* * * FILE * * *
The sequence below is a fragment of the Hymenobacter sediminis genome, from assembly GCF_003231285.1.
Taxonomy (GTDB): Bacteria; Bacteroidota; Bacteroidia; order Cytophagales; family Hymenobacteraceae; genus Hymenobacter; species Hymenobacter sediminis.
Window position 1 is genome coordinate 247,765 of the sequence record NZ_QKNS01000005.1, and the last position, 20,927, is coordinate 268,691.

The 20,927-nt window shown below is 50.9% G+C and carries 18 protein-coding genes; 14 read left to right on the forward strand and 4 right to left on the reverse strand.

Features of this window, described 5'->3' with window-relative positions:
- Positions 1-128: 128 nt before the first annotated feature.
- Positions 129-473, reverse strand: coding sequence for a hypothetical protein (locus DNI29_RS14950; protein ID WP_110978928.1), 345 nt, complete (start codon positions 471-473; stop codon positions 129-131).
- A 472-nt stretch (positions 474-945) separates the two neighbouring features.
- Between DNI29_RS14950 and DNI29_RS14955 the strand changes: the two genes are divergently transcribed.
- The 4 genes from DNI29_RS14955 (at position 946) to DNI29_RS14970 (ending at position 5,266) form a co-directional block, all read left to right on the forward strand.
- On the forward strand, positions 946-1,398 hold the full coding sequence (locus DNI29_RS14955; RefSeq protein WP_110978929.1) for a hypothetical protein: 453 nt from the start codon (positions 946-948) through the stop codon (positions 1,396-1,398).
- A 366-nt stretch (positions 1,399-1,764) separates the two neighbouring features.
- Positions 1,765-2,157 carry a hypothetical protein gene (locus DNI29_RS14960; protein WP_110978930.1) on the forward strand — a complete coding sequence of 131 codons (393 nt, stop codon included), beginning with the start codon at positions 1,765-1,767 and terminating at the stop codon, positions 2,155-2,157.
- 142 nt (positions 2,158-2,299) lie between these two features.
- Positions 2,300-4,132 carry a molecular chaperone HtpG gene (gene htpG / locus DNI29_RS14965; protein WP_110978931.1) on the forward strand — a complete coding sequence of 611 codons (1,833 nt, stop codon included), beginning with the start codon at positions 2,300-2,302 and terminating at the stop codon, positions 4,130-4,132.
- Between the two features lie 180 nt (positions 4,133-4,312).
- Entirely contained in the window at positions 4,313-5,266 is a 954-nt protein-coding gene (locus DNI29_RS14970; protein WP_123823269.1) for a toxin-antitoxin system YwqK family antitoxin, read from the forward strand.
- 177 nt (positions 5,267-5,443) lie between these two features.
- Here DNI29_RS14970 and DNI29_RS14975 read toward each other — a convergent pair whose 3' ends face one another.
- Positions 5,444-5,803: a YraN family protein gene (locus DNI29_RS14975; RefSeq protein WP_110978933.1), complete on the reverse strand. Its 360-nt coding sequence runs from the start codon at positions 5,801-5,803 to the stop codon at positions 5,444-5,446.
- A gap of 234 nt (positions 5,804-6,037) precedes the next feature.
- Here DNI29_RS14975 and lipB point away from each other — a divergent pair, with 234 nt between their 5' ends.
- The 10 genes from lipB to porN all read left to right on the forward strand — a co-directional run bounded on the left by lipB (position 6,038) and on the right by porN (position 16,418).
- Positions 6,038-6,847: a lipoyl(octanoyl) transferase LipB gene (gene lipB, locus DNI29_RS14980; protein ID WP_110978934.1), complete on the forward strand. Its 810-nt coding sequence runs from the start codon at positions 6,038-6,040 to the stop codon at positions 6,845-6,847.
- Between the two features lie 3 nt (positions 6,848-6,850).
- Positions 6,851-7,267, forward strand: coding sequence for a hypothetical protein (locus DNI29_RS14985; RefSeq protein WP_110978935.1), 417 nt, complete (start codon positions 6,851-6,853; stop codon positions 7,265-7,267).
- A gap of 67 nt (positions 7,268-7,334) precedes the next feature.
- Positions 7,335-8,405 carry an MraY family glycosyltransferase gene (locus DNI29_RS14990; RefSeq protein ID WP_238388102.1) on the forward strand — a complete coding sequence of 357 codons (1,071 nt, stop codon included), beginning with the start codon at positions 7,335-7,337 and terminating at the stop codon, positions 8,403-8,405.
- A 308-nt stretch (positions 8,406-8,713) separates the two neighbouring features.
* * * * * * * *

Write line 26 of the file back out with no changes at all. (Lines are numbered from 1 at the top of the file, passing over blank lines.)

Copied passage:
- Positions 6,851-7,267, forward strand: coding sequence for a hypothetical protein (locus DNI29_RS14985; RefSeq protein WP_110978935.1), 417 nt, complete (start codon positions 6,851-6,853; stop codon positions 7,265-7,267).